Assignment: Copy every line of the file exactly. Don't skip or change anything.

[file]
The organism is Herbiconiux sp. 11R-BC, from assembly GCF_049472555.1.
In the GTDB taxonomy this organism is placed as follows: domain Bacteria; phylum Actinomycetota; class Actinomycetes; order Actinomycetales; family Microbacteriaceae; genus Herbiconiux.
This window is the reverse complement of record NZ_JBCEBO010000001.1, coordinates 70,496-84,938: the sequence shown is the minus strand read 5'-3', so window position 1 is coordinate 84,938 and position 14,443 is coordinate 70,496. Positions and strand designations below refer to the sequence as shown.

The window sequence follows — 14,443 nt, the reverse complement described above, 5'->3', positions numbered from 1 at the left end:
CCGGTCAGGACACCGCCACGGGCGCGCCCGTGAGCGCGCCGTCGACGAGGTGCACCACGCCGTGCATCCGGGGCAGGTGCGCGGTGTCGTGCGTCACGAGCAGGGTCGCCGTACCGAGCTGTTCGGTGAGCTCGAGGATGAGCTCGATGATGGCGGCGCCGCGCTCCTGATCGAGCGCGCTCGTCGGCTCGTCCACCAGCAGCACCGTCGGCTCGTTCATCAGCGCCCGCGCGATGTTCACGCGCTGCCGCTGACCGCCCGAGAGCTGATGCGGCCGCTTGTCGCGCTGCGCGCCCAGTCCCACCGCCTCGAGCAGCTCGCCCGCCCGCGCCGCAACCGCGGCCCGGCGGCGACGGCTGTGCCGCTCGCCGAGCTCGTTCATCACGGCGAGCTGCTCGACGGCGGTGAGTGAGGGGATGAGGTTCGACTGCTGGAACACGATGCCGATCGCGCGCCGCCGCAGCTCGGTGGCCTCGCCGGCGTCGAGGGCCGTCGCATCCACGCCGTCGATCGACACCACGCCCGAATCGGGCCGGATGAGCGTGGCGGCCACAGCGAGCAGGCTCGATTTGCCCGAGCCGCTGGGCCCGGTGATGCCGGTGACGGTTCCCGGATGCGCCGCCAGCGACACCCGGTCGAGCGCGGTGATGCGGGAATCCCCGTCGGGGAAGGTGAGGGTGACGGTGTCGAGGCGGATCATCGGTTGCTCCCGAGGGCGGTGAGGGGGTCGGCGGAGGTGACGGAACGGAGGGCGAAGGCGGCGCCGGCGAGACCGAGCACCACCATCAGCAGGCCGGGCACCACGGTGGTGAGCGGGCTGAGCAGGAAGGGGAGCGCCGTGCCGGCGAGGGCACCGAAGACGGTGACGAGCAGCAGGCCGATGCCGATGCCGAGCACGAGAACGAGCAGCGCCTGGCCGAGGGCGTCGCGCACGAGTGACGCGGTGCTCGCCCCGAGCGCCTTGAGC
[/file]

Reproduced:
The organism is Herbiconiux sp. 11R-BC, from assembly GCF_049472555.1.
In the GTDB taxonomy this organism is placed as follows: domain Bacteria; phylum Actinomycetota; class Actinomycetes; order Actinomycetales; family Microbacteriaceae; genus Herbiconiux.
This window is the reverse complement of record NZ_JBCEBO010000001.1, coordinates 70,496-84,938: the sequence shown is the minus strand read 5'-3', so window position 1 is coordinate 84,938 and position 14,443 is coordinate 70,496. Positions and strand designations below refer to the sequence as shown.

The window sequence follows — 14,443 nt, the reverse complement described above, 5'->3', positions numbered from 1 at the left end:
CCGGTCAGGACACCGCCACGGGCGCGCCCGTGAGCGCGCCGTCGACGAGGTGCACCACGCCGTGCATCCGGGGCAGGTGCGCGGTGTCGTGCGTCACGAGCAGGGTCGCCGTACCGAGCTGTTCGGTGAGCTCGAGGATGAGCTCGATGATGGCGGCGCCGCGCTCCTGATCGAGCGCGCTCGTCGGCTCGTCCACCAGCAGCACCGTCGGCTCGTTCATCAGCGCCCGCGCGATGTTCACGCGCTGCCGCTGACCGCCCGAGAGCTGATGCGGCCGCTTGTCGCGCTGCGCGCCCAGTCCCACCGCCTCGAGCAGCTCGCCCGCCCGCGCCGCAACCGCGGCCCGGCGGCGACGGCTGTGCCGCTCGCCGAGCTCGTTCATCACGGCGAGCTGCTCGACGGCGGTGAGTGAGGGGATGAGGTTCGACTGCTGGAACACGATGCCGATCGCGCGCCGCCGCAGCTCGGTGGCCTCGCCGGCGTCGAGGGCCGTCGCATCCACGCCGTCGATCGACACCACGCCCGAATCGGGCCGGATGAGCGTGGCGGCCACAGCGAGCAGGCTCGATTTGCCCGAGCCGCTGGGCCCGGTGATGCCGGTGACGGTTCCCGGATGCGCCGCCAGCGACACCCGGTCGAGCGCGGTGATGCGGGAATCCCCGTCGGGGAAGGTGAGGGTGACGGTGTCGAGGCGGATCATCGGTTGCTCCCGAGGGCGGTGAGGGGGTCGGCGGAGGTGACGGAACGGAGGGCGAAGGCGGCGCCGGCGAGACCGAGCACCACCATCAGCAGGCCGGGCACCACGGTGGTGAGCGGGCTGAGCAGGAAGGGGAGCGCCGTGCCGGCGAGGGCACCGAAGACGGTGACGAGCAGCAGGCCGATGCCGATGCCGAGCACGAGAACGAGCAGCGCCTGGCCGAGGGCGTCGCGCACGAGTGACGCGGTGCTCGCCCCGAGCGCCTTGAGC